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Jordi Ruiz-Olmo (click for larger version)IUCN/SCC Otter Specialist Group Bulletin
©IUCN/SCC Otter Specialist Group

Volume 23 Issue 1 Pages 1 - 48 (April 2006)

Citation: Ruiz-Olmo, J. (2006) The Otter (Lutra lutra L.) on Corfu Island (Greece): Situation in 2006 IUCN Otter Spec. Group Bull. 23 (1): 17 - 25

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The Otter (Lutra lutra L.) on Corfu Island (Greece): Situation in 2006

Jordi Ruiz-Olmo1

1 Direcció general del Medi Natural, Departament de Medi Ambient i Habitatge, Dr. Roux 80,  08017 - Barcelona, SPAIN. e-mail : ajruiol@gencat.net

Abstract:The distribution of the otter Lutra lutra on Corfu Island (Ionian Sea, Greece) was assessed by means of a standard otter survey in spring 2006. A total of 55 sites were surveyed, with otter being detected in 19 of them (34.5%). The otters are widespread and breeding within the Corfu Island rivers and streams, the species being very scarce or absent from the marine habitats. Fish were the main foods of otter both in the rivers and streams and in the coastal lagoons, but amphibians, reptiles, crabs and insects have some importance as well. Corfu Island is still undergoing important changes that could affect otters soon. The main conservation problems found were: house building; high human presence and disturbance; habitat loss; and conflicts with intensive fishing and angling. These special populations should be protected. No rivers or streams with otter populations are included within Natura 2000 network.

Keywords: Otters, Lutra lutra, Corfu Island, Greece, Mediterranean Sea
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INTRODUCTION

While otters (Lutra lutra L.) have been endangered during the second half of the 20th century in most European countries (Mason and Macdonald, 1986; Macdonald and Mason, 1994), healthy populations remained in Greece during the decade of the 1980s (Macdonald and Mason, 1982, 1985; Gaethlich, 1988). Among Greek populations, the otter was detected on the Ionian island of Corfu (Kerkyra), and also the Euboea and Chios Islands, in the Aegean Sea. These islands are the only Mediterranean islands where the regular presence of otters has been reported (Macdonald and Mason, 1982; Gaethlich, 1988; Grémillet, 1995; Ruiz-Olmo, in press).

During 1985-86, Gaethlich (1988) surveyed a total of eight 600m-length sites on Corfu Island. Otters were present in four sites, being detected in the rivers Melissoudi and Messonghi, and in the Korission lagoon. In 1990, Ruiz-Olmo (unpublished, in press) surveyed a total of 25 600m length sites (including some along the sea shoreline), the otter being detected on five (20%): rivers Melissoudi, Astrakeri and Messonghi, and again in the Korission lagoon. Grémillet (1993) surveyed a higher number of 2.000 m long sites during 1991 and 1992. This author found the otters in more localities, the species being found on the rivers Melissoudi, Dasia/Daphnila, Potamos and Messonghi, the lagoons of Antinioti, Aghios Stephanos and Chalkiopoulou, and the salinas of Alikes. Despite the considerable effort invested in looking for otters, this mustelid was absent from the remaining streams and water body masses. This author concluded that otters were absent on the Western coast of this island. After this, Urban (1998) and Ruiz-Olmo (in press) - the latter including some data from Michaela Bodner (pers. comm.), who surveyed some sites during the summer 2003 - also obtained some results. The otter was found in the rivers Messonghi, Ropas and Potamos, and in the Korission lagoon.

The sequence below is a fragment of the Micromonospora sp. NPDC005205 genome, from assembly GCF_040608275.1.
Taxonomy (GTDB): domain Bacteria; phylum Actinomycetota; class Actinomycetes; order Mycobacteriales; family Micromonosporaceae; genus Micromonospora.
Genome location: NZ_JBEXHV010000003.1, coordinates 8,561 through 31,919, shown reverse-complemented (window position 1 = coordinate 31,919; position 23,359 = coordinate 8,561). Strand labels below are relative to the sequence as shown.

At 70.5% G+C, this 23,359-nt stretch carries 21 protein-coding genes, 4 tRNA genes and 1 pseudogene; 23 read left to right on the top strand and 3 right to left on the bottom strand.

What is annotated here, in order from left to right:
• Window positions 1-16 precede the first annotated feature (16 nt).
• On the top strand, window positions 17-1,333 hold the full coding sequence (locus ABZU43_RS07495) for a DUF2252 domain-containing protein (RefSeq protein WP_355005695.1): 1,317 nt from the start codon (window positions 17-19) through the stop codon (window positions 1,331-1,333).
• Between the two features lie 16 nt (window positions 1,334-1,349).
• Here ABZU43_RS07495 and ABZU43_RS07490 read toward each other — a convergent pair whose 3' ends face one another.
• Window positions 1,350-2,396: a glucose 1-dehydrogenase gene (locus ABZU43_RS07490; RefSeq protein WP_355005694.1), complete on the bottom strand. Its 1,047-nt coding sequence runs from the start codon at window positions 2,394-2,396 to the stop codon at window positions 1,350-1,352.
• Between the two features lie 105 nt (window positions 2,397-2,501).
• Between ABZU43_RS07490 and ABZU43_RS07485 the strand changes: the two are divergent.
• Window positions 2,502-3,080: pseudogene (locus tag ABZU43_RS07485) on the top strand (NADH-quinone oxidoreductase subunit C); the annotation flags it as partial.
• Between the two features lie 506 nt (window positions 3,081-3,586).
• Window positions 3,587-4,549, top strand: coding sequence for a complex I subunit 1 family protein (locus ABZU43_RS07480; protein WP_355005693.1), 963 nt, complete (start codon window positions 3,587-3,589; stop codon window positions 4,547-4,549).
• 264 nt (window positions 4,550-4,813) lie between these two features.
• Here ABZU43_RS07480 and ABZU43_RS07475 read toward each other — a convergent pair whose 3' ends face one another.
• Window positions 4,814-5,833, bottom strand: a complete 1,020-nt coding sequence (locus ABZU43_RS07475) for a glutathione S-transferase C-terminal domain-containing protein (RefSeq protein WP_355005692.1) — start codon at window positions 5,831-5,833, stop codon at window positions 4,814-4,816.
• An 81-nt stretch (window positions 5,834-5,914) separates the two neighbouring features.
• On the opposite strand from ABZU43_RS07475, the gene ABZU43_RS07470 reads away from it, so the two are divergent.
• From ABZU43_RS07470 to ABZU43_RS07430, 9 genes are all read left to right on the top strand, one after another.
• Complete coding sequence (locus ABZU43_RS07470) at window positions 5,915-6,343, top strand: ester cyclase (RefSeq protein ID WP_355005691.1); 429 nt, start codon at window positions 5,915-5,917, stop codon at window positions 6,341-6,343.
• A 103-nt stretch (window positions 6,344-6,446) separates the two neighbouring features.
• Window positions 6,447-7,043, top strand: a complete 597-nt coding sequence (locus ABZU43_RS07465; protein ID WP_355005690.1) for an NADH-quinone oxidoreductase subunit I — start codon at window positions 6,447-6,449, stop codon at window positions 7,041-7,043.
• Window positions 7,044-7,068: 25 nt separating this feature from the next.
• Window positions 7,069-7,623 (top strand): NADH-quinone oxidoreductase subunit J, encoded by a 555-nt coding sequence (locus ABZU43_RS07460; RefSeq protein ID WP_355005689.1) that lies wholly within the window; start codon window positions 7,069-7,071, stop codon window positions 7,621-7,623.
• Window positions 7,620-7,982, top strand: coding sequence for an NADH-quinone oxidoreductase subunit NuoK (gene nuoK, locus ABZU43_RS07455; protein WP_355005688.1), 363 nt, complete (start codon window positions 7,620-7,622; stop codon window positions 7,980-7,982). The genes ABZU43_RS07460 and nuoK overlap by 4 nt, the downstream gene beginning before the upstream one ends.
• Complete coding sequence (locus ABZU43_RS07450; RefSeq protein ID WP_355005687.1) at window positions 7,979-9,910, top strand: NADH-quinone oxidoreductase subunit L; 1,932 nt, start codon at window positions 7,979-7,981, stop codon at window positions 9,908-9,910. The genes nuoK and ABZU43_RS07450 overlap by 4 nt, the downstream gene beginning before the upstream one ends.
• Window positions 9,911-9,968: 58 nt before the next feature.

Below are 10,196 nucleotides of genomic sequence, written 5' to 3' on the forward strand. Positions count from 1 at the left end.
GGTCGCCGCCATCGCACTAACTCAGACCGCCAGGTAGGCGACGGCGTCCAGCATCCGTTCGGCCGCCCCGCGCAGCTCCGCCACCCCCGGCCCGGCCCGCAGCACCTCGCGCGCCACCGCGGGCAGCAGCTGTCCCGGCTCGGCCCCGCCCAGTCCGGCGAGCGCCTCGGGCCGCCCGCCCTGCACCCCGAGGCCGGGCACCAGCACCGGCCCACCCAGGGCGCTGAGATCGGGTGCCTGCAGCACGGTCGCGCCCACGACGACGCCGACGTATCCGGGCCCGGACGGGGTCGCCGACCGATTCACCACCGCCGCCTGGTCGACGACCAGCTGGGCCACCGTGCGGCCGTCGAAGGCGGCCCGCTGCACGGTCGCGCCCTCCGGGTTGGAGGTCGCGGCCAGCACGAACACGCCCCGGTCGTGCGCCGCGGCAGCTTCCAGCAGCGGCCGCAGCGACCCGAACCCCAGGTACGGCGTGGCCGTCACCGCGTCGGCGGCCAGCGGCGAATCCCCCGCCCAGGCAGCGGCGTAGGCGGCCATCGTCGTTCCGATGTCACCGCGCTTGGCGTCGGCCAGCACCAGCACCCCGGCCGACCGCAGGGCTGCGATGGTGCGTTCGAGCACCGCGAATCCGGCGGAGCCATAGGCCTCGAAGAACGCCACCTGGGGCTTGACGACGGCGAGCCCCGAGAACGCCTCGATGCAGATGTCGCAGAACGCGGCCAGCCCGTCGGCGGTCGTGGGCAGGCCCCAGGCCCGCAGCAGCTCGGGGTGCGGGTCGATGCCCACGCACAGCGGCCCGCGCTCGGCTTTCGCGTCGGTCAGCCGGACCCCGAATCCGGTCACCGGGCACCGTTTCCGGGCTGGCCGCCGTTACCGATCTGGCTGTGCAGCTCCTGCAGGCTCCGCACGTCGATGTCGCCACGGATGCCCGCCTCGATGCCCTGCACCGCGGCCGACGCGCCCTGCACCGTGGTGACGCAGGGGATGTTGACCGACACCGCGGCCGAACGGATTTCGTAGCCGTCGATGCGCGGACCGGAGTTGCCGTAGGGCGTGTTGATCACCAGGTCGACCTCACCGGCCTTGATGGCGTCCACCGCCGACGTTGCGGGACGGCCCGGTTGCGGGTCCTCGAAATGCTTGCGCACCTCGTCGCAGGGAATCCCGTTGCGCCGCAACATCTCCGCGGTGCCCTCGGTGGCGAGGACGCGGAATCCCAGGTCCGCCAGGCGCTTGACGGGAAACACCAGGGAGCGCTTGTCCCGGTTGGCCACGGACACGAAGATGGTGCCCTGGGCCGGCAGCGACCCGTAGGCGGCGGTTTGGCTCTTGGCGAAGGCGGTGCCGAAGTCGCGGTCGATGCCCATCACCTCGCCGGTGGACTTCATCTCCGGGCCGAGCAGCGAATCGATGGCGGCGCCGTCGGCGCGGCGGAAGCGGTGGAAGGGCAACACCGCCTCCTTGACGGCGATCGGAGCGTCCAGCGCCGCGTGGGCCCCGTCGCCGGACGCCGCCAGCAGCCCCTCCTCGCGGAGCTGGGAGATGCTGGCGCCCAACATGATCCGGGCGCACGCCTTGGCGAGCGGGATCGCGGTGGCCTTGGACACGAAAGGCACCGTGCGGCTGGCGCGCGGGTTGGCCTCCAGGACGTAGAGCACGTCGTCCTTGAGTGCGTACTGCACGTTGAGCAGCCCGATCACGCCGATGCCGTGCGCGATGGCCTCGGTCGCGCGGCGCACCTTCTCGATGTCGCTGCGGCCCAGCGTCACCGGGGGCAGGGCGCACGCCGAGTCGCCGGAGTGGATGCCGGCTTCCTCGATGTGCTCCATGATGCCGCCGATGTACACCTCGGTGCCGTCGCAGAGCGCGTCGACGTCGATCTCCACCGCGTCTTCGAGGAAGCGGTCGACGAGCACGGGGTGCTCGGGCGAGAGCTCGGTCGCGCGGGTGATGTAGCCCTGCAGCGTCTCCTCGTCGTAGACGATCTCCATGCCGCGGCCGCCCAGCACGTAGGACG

According to these authors, the existence of such island populations in the Mediterranean sea may be explained by two factors: (a) the existence of a suitable habitat of high quality; and (b) the proximity of the continent, in the case of Corfu, the Albanian coast 2 km away where a healthy otter population was found by Prigioni et al. (1985).